Research news

Making important contributions to both Australian and international legal research.

Explore recent research news and activity below to learn more about our areas of research excellence and impact.

  • The Ministry of Justice of Austria commissioned UQ law Professor Andreas Schloenhardt – also a Professorial Research Fellow at the University of Vienna, to prepare a full translation of all 324 provisions of the Austrian Criminal Code.
  • A same-sex marriage plebiscite could undermine representative democracy and the central role it gives to Parliament to create laws, according to an article published in the latest edition of the University of Queensland Law Journal.
  • Professor Heather Douglas, ARC Future Fellow at the TC Beirne School of Law, today had an article published in the Courier-Mail. Titled Drag Queensland's abortion laws out of the 19th century, argues that abortion must be made legal in Queensland so that women can undergo the procedure safely in major hospitals.
  • While the Australian Government has argued for corporate tax cuts, collaborative research by the UQ law and business schools suggests that the largely unincorporated small business sector needs more assistance than simple tax relief.
  • Last night, our resident disability assistance expert Dr Paul Harpur was featured on Channel 10’s The Project.
  • Zoe Brereton, an undergraduate at UQ Law and New Colombo Plan Fellow, was recently published in the International Journal of Comparative and Applied Criminal Justice, ‘Perpetuating myths of women as false complainants in rape cases in India: culture versus the law’.
  • Women migrants are particularly vulnerable to domestic violence. Due to their restricted visa status, some become trapped in abusive relationships with no access to finances or other support.
  • The atrocities of the 20th Century, particularly the Holocaust, led to the creation of international criminal law. Starting with the Nuremberg Tribunal and culminating in the International Criminal Court, justice has allowed survivors and their families to receive compensation, create memorials and move towards reconciliation.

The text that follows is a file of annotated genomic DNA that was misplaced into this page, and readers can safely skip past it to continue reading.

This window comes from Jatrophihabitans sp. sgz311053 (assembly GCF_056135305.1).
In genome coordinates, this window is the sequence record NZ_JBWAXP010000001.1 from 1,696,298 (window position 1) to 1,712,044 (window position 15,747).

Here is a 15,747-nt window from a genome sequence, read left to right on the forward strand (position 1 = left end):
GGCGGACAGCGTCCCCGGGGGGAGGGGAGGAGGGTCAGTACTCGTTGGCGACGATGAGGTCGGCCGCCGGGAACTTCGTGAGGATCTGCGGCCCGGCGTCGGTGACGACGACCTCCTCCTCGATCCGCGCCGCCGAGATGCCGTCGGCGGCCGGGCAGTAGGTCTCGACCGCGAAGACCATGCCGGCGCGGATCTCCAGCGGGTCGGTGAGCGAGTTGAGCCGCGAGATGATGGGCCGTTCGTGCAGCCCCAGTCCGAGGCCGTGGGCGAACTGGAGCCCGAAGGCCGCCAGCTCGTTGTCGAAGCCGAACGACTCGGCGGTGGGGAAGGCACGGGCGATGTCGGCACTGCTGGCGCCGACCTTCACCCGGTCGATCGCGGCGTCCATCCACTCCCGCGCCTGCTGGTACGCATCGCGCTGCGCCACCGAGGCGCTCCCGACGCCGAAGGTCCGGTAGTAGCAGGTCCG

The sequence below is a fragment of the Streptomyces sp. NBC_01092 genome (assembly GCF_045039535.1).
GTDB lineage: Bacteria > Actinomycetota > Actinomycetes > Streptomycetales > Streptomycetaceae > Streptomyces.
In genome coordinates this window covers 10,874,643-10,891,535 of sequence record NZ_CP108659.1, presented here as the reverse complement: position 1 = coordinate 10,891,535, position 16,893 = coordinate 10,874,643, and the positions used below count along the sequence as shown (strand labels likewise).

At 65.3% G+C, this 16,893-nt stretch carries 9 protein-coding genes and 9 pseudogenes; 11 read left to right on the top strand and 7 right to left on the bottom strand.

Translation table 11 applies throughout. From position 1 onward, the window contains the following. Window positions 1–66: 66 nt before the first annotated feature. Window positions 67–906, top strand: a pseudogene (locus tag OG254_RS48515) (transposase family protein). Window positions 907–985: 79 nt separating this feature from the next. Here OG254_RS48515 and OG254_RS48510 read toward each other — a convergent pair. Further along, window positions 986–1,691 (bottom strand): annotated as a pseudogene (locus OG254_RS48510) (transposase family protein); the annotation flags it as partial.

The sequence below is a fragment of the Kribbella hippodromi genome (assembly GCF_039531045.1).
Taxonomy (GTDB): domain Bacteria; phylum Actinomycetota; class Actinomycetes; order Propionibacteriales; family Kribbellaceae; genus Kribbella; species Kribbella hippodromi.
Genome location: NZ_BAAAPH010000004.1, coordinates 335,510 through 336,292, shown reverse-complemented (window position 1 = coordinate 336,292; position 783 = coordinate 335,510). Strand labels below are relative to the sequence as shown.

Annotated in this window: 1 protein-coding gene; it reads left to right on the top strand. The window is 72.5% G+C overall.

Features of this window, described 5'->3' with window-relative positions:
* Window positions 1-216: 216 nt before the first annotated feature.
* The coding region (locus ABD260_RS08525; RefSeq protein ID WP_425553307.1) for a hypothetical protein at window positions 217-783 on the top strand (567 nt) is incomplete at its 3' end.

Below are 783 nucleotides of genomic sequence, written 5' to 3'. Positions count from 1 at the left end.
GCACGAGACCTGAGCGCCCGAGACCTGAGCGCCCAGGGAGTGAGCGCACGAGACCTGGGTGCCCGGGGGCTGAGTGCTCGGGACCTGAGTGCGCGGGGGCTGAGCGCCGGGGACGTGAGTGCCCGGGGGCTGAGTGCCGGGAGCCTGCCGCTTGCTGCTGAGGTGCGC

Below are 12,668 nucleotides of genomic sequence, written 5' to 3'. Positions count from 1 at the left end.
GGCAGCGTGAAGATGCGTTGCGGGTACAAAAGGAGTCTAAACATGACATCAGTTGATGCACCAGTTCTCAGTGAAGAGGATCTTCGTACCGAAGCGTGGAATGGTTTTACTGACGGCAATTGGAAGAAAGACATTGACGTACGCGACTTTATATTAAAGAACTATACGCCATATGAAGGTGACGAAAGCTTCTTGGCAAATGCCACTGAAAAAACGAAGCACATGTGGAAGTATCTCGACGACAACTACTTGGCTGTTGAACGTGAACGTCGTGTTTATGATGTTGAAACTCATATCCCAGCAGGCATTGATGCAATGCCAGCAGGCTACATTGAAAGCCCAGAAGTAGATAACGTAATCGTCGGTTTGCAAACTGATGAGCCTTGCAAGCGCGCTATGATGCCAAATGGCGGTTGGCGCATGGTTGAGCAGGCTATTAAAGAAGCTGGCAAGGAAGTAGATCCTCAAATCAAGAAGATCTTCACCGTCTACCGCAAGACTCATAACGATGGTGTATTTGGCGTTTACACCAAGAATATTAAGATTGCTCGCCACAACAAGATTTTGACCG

• Police and activists needed a clear and consistent legal framework to minimise clashes and potentially life-threatening damage to energy infrastructure during protests according to UQ’s Director of the Centre for International Minerals and Energy Law, Professor Jonathan Fulcher.
  • Two TC Beirne School of Law researchers received a UQ Early Career Researcher Award. The awards are limited university-wide, and are highly contested, with projects judged on merit. 
  • Earlier this month, the TC Beirne School of Law hosted the UQ Trade Law Forum, celebrating the 50th Anniversary of UNCITRAL (United Nations Commission on International Trade Law), at the Supreme Court Library. The event was supported by the UNCITRAL, UNCCA (UNCITRAL Coordination Committee Australia), Supreme Court of Queensland and the Commonwealth Attorney General’s Office. 
  • Dr Mark Burdon co-wrote an article published in The Conversation on Friday, Who's listening? The ethical and legal issues of developing a health app​. The article discusses how health monitoring apps, such as those used to monitor symptoms of Parkinson’s disease, can also be used to record private conversations of the users, in breach of both law and ethical standards.  
  • The Supreme Court of the United Kingdom is presently hearing a case concerning the legal procedures by which the United Kingdom can withdraw from the European Union following the Brexit referendum in June.
  • Power imbalances are rife through modern society. The State has wide-ranging discretions as to whether it should grant a business licence, take custody of a child, or rezone a property – all of which have the potential to harm or help individuals.
  • Professor Heather Douglas, with Kate Fitz-Gibbon from Monash University wrote an article published in The Conversation yesterday, FactCheck Q&A: what are the facts on funding for domestic violence legal services in Australia?
  • A UQ student will present the results of a business project aimed at strengthening Queensland school student participation in ballet at the Australian Association for Research and Education Conference in Melbourne this week.
  • Congratulations Professor Heather Douglas, an ARC Future Fellow in the TC Beirne School of Law appointed to the Australian Research Council College of Experts for 2017. 
  • University of Queensland environmental law lecturer Dr Justine Bell-James today published an article in The Conversation, discussing the ongoing Carmichael coal mine case – a court challenge to the biggest planned coal mine in Queensland.

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